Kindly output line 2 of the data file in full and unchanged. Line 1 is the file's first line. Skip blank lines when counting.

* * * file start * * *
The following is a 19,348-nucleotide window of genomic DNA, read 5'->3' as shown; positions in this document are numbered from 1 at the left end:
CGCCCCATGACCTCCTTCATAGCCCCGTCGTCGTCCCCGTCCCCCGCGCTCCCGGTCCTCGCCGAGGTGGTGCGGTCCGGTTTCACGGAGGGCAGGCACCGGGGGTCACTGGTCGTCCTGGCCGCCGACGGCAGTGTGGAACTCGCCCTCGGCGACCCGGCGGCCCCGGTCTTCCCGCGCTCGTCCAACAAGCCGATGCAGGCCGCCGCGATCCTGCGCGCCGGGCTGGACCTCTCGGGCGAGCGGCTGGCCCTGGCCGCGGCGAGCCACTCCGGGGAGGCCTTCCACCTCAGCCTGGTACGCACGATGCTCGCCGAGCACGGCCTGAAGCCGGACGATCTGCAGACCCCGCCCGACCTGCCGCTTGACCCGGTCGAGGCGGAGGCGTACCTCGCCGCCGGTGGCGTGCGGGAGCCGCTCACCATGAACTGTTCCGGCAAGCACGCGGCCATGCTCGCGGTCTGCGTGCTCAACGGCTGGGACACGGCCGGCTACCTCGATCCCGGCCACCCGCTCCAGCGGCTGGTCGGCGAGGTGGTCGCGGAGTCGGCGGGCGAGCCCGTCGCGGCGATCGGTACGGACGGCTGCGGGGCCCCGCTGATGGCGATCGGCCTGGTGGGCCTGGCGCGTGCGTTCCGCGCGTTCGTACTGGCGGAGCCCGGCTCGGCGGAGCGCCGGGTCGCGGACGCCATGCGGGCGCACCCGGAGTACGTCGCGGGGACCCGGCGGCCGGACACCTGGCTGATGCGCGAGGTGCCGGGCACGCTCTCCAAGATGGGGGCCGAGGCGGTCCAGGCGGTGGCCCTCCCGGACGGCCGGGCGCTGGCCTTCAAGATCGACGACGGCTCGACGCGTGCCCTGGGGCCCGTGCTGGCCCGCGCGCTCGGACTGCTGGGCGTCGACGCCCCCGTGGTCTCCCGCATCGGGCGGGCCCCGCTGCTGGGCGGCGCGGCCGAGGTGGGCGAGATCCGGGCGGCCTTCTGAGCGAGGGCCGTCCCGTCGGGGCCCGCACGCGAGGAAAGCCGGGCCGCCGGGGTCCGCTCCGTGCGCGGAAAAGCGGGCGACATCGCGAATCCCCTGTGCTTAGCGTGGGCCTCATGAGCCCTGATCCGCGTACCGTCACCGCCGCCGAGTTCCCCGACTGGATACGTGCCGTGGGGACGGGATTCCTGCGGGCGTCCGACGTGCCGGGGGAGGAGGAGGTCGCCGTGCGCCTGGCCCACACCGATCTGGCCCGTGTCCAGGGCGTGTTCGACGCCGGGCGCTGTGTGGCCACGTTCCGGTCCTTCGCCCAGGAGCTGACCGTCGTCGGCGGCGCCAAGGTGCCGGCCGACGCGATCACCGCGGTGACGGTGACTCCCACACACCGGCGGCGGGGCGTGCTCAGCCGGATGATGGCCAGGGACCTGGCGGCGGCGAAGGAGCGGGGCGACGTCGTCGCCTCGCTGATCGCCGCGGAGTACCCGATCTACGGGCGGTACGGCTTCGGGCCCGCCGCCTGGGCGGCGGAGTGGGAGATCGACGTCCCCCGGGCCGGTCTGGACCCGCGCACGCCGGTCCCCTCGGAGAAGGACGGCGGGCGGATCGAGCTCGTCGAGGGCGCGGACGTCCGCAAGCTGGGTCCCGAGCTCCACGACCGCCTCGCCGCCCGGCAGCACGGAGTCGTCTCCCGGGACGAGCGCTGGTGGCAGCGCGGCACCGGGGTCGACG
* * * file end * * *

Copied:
CGCCCCATGACCTCCTTCATAGCCCCGTCGTCGTCCCCGTCCCCCGCGCTCCCGGTCCTCGCCGAGGTGGTGCGGTCCGGTTTCACGGAGGGCAGGCACCGGGGGTCACTGGTCGTCCTGGCCGCCGACGGCAGTGTGGAACTCGCCCTCGGCGACCCGGCGGCCCCGGTCTTCCCGCGCTCGTCCAACAAGCCGATGCAGGCCGCCGCGATCCTGCGCGCCGGGCTGGACCTCTCGGGCGAGCGGCTGGCCCTGGCCGCGGCGAGCCACTCCGGGGAGGCCTTCCACCTCAGCCTGGTACGCACGATGCTCGCCGAGCACGGCCTGAAGCCGGACGATCTGCAGACCCCGCCCGACCTGCCGCTTGACCCGGTCGAGGCGGAGGCGTACCTCGCCGCCGGTGGCGTGCGGGAGCCGCTCACCATGAACTGTTCCGGCAAGCACGCGGCCATGCTCGCGGTCTGCGTGCTCAACGGCTGGGACACGGCCGGCTACCTCGATCCCGGCCACCCGCTCCAGCGGCTGGTCGGCGAGGTGGTCGCGGAGTCGGCGGGCGAGCCCGTCGCGGCGATCGGTACGGACGGCTGCGGGGCCCCGCTGATGGCGATCGGCCTGGTGGGCCTGGCGCGTGCGTTCCGCGCGTTCGTACTGGCGGAGCCCGGCTCGGCGGAGCGCCGGGTCGCGGACGCCATGCGGGCGCACCCGGAGTACGTCGCGGGGACCCGGCGGCCGGACACCTGGCTGATGCGCGAGGTGCCGGGCACGCTCTCCAAGATGGGGGCCGAGGCGGTCCAGGCGGTGGCCCTCCCGGACGGCCGGGCGCTGGCCTTCAAGATCGACGACGGCTCGACGCGTGCCCTGGGGCCCGTGCTGGCCCGCGCGCTCGGACTGCTGGGCGTCGACGCCCCCGTGGTCTCCCGCATCGGGCGGGCCCCGCTGCTGGGCGGCGCGGCCGAGGTGGGCGAGATCCGGGCGGCCTTCTGAGCGAGGGCCGTCCCGTCGGGGCCCGCACGCGAGGAAAGCCGGGCCGCCGGGGTCCGCTCCGTGCGCGGAAAAGCGGGCGACATCGCGAATCCCCTGTGCTTAGCGTGGGCCTCATGAGCCCTGATCCGCGTACCGTCACCGCCGCCGAGTTCCCCGACTGGATACGTGCCGTGGGGACGGGATTCCTGCGGGCGTCCGACGTGCCGGGGGAGGAGGAGGTCGCCGTGCGCCTGGCCCACACCGATCTGGCCCGTGTCCAGGGCGTGTTCGACGCCGGGCGCTGTGTGGCCACGTTCCGGTCCTTCGCCCAGGAGCTGACCGTCGTCGGCGGCGCCAAGGTGCCGGCCGACGCGATCACCGCGGTGACGGTGACTCCCACACACCGGCGGCGGGGCGTGCTCAGCCGGATGATGGCCAGGGACCTGGCGGCGGCGAAGGAGCGGGGCGACGTCGTCGCCTCGCTGATCGCCGCGGAGTACCCGATCTACGGGCGGTACGGCTTCGGGCCCGCCGCCTGGGCGGCGGAGTGGGAGATCGACGTCCCCCGGGCCGGTCTGGACCCGCGCACGCCGGTCCCCTCGGAGAAGGACGGCGGGCGGATCGAGCTCGTCGAGGGCGCGGACGTCCGCAAGCTGGGTCCCGAGCTCCACGACCGCCTCGCCGCCCGGCAGCACGGAGTCGTCTCCCGGGACGAGCGCTGGTGGCAGCGCGGCACCGGGGTCGACG